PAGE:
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Offline Leofwine

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Re: Chatham Convict Prison
« Reply #31 on: February 16, 2012, 18:28:09 »
Kentish Gazette - Tuesday 12 March 1861

CHATHAM.
THE CONVICT PRISON CHATHAM. - Colonel Sir Joshua Jebb, inspector-general of prisons, arrived on Tuesday morning at the convict prison from the Home Office, to institute an inquiry into the claims of several convicts whose periods service of imprisonment have expired, and to ascertain whether any of them were concerned in the revolt and mutiny on St. Mary's Island and at the prison, when upwards of £1,000 worth of property was destroyed; also to ascertain there exists any cause of complaint, and whether the regulations recently laid down the Home Office for the guidance of the officers towards prisoners are strictly carried out, with regard to the internal regulations of the prison, and for the discipline of the convicts. There are still some serious defects, and it will be well for Sir Joshua Jebb to direct his attention particularly to the existing system which fails to reclaim the criminal, and the warders whose care the prisoners are under are actually prohibited from attempting to work any change in the criminals they have in charge. There is doubt that Sir Joshua Jebb is desirous to do all be can to alter and amend the laws for the better government of convict prisons. It is understood that he will frequently visit the prison, as he has discovered that his rules have not been strictly adhered to by those officers whose province it was to see them carried into effect.
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Offline Leofwine

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Re: Chatham Convict Prison
« Reply #30 on: February 15, 2012, 19:08:36 »
Kentish Gazette - Tuesday 26 March 1861

CHATHAM.
INTENDED OUTBREAK AMONG THE CONVICTS. — The coercive measures recently resorted to by the authorities to put a stop to outbreaks among the convicts at this establishment appear not to have had the desired effect, for there still exists much discontent among them, and a determined hostility to the governor's authority and that of the officers under him. A plot was formed, it appears, to take possession of the prison, and secure the warders, and Wednesday was the day fixed on to carry it out; but this was happily discovered by a communication which the governor received previously to the prisoners arriving at the prison for dinner. The plan was that as soon as the gangs had entered the prisons they were to fasten all the doors and secure the warders, and as the clerks leave at twelve o'clock, they would then obtain the control of the prison and do as they liked. Information of the plot was sent to the military authorities here the governor, Captain Powell, and a body of upwards of 300 soldiers, each supplied with ten rounds of ball cartridge, arrived with several officers, under the command of Colonel Jervis, 1st depot battalion. They took their position the vicinity the prison, to be in readiness to act against the convicts if required. The presence of such a force drawn up with fixed bayonets, had the effect of overawing the prisoners, and they entered the prison very quietly. The troops remained under arms some hours. It appears that those who concocted the plot are now in irons, awaiting an order from the Home Office, as to their disposal.
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Offline Leofwine

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Re: Chatham Convict Prison
« Reply #29 on: February 09, 2012, 23:20:28 »
Three more photos of the prison.
Photographs reproduced by permission of the Royal Engineers Museum www.re-museum.co.uk

1856


1857


1860
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Offline Leofwine

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Re: Chatham Convict Prison
« Reply #28 on: February 08, 2012, 02:09:44 »
Kentish Gazette - Tuesday 02 July 1861

CHATHAM.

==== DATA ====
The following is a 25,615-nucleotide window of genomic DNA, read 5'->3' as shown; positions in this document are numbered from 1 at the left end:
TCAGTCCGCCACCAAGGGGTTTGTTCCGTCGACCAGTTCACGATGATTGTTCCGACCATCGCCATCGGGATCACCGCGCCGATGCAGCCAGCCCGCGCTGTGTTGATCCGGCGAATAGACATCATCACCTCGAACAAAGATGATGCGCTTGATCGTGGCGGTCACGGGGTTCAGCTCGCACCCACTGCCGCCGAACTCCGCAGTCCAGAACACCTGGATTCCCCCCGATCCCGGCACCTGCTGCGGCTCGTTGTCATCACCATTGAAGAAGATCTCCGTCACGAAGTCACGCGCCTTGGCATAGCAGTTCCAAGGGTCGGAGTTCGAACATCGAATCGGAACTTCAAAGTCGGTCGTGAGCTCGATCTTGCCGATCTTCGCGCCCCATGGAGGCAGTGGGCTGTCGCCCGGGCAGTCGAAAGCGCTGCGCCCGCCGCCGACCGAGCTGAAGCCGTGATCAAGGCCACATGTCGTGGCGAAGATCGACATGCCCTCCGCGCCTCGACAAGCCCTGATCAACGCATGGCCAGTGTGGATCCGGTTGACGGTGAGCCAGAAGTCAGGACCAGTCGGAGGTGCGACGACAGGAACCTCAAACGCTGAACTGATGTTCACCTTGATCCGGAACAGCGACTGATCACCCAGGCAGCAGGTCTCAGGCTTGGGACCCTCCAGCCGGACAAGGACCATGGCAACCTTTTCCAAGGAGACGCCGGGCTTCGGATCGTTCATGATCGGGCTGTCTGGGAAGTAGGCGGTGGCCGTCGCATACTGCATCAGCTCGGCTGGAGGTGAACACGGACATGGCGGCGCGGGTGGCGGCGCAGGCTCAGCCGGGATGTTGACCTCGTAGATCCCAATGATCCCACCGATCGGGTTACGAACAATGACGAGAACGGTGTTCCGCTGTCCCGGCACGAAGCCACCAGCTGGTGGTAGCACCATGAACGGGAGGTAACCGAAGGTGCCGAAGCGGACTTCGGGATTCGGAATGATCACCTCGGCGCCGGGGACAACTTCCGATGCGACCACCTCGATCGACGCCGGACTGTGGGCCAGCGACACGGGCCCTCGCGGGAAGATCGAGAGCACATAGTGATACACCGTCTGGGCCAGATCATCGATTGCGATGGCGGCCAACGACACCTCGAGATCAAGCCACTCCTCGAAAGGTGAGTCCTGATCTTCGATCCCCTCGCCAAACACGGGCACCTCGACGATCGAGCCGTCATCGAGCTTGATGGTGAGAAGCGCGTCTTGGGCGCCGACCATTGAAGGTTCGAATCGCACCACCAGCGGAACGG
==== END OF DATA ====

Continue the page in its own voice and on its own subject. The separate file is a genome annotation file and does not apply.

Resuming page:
ATTEMPTED MURDER. — A most murderous outrage was committed at Chatham, at a somewhat early hour on Saturday morning week, a convict named Burkett, a most desperate character, on one of the warders of the convict establishment, named Cooper, who, but for the timely arrival of some of the guard to his assistance, would, there is little doubt, have met with his death at the hands of his brutal assailant; as it is, however, the unfortunate keeper has received such fearful injuries that, even, if he survives he will be totally incapacitated for further service. In describing the murderous attack it is necessary to state, that for several weeks past the whole of the convicts have been withdrawn from the dockyard and other public works at Chatham on which they were employed, in order that they might be occupied in brickmaking, the authorities having wisely determined on rendering the labour of the prisoners more profitable, by employing them in manufacturing the bricks which will be required in building the large docks and basins about to be constructed at Chatham. Early on Saturday morning the convicts were marshalled as usual to commence their daily toil, each gang being under the charge of a warder, who was furnished with the means to defend himself in case of being attacked. The gang of which the warder Cooper had charge included the convict Burkett, the prisoners being employed in preparing their tools. At this moment Burkett, who had not received the slightest provocation, rushed at the warder, and gave him a terrific blow on the back of the skull with a spade with which he was about to commence work. Fortunately, the thick cap worn the warder acted as a protection to the head, or there is little doubt that the blow would have cleft the skull in twain. As it was, however, the spade cut through the cap and inflicted a ghastly cut, several inches in length, from which the blood poured in a torrent. Before the unfortunate warder could do anything to defend himself his assailant followed up his first blow by another, which knocked the warder down. From the marks on the body of the injured man, it is evident that the intention of Burkett was to murder him — indeed, he subsequently expressed as much — there being a severe cut on the shoulder, from which the clothes were torn, and also one on each of the arms, all inflicted with the spade. The most serious injury, next to the wound at the back of the head, which Cooper has received is a severe cut on the right hand, which is nearly cut in half across the knuckles, his brutal assailant having "jobbed" the spade down as his intended victim lay on the ground. Should the warder recover from the effects of the injuries, he will never again have the use of this hand. The cries of Cooper attracting the attention of the other warders and guard they hastened to his assistance, and having secured Burkett, the injured man was removed to the prison infirmary, where, owing to the character of the wounds he had received, it was at first thought he would not survive. Cooper is described as bearing a most exemplary character, and of a harmless, inoffensive demeanour. He has been employed in the convict service a great number of years. No reason whatever can be assigned for the murderous attack on the part of Burkett, except that he is a man of most brutal character. A short time since he attempted to make his escape, for which he has since been working in irons. He was also one of the ringleaders in the late mutinies.